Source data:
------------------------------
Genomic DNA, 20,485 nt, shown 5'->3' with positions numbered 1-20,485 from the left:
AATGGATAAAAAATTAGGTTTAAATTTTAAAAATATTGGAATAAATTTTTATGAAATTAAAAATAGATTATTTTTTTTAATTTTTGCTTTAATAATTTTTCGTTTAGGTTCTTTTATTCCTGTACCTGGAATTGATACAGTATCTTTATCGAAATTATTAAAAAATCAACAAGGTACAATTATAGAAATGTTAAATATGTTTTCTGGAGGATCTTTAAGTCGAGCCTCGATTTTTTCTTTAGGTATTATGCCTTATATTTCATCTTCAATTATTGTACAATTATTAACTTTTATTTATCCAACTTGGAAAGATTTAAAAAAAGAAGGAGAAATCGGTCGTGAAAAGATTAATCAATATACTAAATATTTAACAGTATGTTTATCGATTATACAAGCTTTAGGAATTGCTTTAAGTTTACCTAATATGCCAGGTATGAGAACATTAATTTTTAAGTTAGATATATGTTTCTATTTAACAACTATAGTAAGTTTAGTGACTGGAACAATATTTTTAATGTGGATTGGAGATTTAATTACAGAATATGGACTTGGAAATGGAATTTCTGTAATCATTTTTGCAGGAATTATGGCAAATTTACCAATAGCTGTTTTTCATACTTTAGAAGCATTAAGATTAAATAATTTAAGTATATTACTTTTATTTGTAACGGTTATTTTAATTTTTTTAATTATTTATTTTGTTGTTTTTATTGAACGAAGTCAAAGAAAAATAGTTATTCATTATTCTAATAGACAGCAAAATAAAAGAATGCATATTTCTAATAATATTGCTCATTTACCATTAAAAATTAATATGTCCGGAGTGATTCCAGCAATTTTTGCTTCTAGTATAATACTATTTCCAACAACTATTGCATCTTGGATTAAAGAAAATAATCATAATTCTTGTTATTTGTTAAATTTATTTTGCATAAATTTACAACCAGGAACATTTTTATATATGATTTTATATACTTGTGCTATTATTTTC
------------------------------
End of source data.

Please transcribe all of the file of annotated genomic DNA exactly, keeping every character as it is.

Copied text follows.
Genomic DNA, 20,485 nt, shown 5'->3' with positions numbered 1-20,485 from the left:
AATGGATAAAAAATTAGGTTTAAATTTTAAAAATATTGGAATAAATTTTTATGAAATTAAAAATAGATTATTTTTTTTAATTTTTGCTTTAATAATTTTTCGTTTAGGTTCTTTTATTCCTGTACCTGGAATTGATACAGTATCTTTATCGAAATTATTAAAAAATCAACAAGGTACAATTATAGAAATGTTAAATATGTTTTCTGGAGGATCTTTAAGTCGAGCCTCGATTTTTTCTTTAGGTATTATGCCTTATATTTCATCTTCAATTATTGTACAATTATTAACTTTTATTTATCCAACTTGGAAAGATTTAAAAAAAGAAGGAGAAATCGGTCGTGAAAAGATTAATCAATATACTAAATATTTAACAGTATGTTTATCGATTATACAAGCTTTAGGAATTGCTTTAAGTTTACCTAATATGCCAGGTATGAGAACATTAATTTTTAAGTTAGATATATGTTTCTATTTAACAACTATAGTAAGTTTAGTGACTGGAACAATATTTTTAATGTGGATTGGAGATTTAATTACAGAATATGGACTTGGAAATGGAATTTCTGTAATCATTTTTGCAGGAATTATGGCAAATTTACCAATAGCTGTTTTTCATACTTTAGAAGCATTAAGATTAAATAATTTAAGTATATTACTTTTATTTGTAACGGTTATTTTAATTTTTTTAATTATTTATTTTGTTGTTTTTATTGAACGAAGTCAAAGAAAAATAGTTATTCATTATTCTAATAGACAGCAAAATAAAAGAATGCATATTTCTAATAATATTGCTCATTTACCATTAAAAATTAATATGTCCGGAGTGATTCCAGCAATTTTTGCTTCTAGTATAATACTATTTCCAACAACTATTGCATCTTGGATTAAAGAAAATAATCATAATTCTTGTTATTTGTTAAATTTATTTTGCATAAATTTACAACCAGGAACATTTTTATATATGATTTTATATACTTGTGCTATTATTTTC